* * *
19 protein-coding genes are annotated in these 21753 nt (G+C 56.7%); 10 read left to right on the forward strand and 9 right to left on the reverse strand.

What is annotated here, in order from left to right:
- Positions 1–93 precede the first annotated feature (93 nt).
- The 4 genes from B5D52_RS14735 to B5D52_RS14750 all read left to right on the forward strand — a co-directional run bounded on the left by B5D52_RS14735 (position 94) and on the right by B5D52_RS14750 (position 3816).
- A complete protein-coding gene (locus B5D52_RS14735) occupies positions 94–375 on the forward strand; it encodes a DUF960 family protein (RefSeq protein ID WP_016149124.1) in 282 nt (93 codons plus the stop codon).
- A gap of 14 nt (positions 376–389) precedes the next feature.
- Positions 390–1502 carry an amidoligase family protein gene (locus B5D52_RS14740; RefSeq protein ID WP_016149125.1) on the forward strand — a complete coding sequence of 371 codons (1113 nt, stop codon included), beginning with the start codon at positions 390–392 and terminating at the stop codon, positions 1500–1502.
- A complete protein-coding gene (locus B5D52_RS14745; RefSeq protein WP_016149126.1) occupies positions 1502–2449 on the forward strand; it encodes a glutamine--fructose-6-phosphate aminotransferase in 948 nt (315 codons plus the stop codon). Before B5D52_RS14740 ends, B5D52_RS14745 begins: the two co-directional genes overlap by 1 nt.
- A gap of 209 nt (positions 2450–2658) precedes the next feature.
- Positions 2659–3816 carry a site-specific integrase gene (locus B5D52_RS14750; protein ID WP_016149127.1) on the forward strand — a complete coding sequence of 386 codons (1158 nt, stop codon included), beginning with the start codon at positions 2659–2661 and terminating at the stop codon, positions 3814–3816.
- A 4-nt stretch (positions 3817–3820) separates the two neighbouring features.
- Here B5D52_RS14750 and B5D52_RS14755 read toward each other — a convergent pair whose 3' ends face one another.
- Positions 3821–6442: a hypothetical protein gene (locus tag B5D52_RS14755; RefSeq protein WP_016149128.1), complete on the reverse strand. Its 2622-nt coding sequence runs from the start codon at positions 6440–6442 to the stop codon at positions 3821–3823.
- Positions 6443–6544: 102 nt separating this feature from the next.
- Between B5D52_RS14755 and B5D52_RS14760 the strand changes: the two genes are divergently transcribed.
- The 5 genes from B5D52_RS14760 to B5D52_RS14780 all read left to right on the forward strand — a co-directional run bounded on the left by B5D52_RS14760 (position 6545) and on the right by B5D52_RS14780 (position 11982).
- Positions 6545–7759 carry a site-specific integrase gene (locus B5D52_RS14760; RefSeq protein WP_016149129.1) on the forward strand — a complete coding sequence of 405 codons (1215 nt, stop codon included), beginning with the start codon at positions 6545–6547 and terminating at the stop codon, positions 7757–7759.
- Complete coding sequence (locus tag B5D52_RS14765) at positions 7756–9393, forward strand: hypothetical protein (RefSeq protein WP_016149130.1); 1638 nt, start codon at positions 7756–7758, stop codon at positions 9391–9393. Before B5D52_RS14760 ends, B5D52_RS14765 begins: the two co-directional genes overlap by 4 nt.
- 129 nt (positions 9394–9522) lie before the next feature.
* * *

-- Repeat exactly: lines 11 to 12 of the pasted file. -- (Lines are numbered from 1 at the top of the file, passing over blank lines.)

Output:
- A 4-nt stretch (positions 3817–3820) separates the two neighbouring features.
- Here B5D52_RS14750 and B5D52_RS14755 read toward each other — a convergent pair whose 3' ends face one another.